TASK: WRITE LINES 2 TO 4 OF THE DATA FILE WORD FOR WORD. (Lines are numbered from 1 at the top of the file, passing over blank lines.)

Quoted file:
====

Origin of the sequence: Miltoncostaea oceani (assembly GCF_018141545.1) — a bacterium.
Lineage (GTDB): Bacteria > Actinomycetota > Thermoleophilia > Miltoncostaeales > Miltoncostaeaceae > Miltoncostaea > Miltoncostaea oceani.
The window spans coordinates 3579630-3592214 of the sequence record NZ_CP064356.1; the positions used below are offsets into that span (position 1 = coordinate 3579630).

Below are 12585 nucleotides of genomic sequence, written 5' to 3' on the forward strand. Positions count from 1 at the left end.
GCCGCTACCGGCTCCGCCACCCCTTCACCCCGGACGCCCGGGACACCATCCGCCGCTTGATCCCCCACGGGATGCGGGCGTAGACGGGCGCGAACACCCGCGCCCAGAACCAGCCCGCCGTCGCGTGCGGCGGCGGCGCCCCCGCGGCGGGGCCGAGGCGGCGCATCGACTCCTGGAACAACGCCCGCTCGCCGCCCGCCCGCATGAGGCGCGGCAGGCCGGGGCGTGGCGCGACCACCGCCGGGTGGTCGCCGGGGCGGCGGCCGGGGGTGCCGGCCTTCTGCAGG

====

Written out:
Lineage (GTDB): Bacteria > Actinomycetota > Thermoleophilia > Miltoncostaeales > Miltoncostaeaceae > Miltoncostaea > Miltoncostaea oceani.
The window spans coordinates 3579630-3592214 of the sequence record NZ_CP064356.1; the positions used below are offsets into that span (position 1 = coordinate 3579630).

Below are 12585 nucleotides of genomic sequence, written 5' to 3' on the forward strand. Positions count from 1 at the left end.